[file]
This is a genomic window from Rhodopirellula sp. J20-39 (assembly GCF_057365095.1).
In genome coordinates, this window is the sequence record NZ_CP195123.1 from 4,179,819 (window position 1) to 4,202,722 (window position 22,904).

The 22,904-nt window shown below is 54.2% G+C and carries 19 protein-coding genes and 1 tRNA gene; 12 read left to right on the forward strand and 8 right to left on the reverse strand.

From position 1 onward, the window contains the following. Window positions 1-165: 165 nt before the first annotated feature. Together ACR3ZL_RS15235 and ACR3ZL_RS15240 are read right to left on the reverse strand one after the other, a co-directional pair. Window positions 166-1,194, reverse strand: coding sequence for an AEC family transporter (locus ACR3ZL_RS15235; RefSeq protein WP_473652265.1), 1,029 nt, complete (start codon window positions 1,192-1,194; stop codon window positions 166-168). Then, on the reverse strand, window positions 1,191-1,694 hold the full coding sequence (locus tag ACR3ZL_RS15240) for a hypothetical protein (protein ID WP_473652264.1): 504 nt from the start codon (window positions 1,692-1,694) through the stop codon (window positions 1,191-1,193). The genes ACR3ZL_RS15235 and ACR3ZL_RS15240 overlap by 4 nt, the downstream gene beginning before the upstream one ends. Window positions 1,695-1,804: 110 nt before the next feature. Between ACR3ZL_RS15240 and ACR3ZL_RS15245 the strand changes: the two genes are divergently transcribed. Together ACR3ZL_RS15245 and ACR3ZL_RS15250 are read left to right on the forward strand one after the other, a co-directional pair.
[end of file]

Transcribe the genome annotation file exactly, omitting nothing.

This is a genomic window from Rhodopirellula sp. J20-39 (assembly GCF_057365095.1).
In genome coordinates, this window is the sequence record NZ_CP195123.1 from 4,179,819 (window position 1) to 4,202,722 (window position 22,904).

The 22,904-nt window shown below is 54.2% G+C and carries 19 protein-coding genes and 1 tRNA gene; 12 read left to right on the forward strand and 8 right to left on the reverse strand.

From position 1 onward, the window contains the following. Window positions 1-165: 165 nt before the first annotated feature. Together ACR3ZL_RS15235 and ACR3ZL_RS15240 are read right to left on the reverse strand one after the other, a co-directional pair. Window positions 166-1,194, reverse strand: coding sequence for an AEC family transporter (locus ACR3ZL_RS15235; RefSeq protein WP_473652265.1), 1,029 nt, complete (start codon window positions 1,192-1,194; stop codon window positions 166-168). Then, on the reverse strand, window positions 1,191-1,694 hold the full coding sequence (locus tag ACR3ZL_RS15240) for a hypothetical protein (protein ID WP_473652264.1): 504 nt from the start codon (window positions 1,692-1,694) through the stop codon (window positions 1,191-1,193). The genes ACR3ZL_RS15235 and ACR3ZL_RS15240 overlap by 4 nt, the downstream gene beginning before the upstream one ends. Window positions 1,695-1,804: 110 nt before the next feature. Between ACR3ZL_RS15240 and ACR3ZL_RS15245 the strand changes: the two genes are divergently transcribed. Together ACR3ZL_RS15245 and ACR3ZL_RS15250 are read left to right on the forward strand one after the other, a co-directional pair.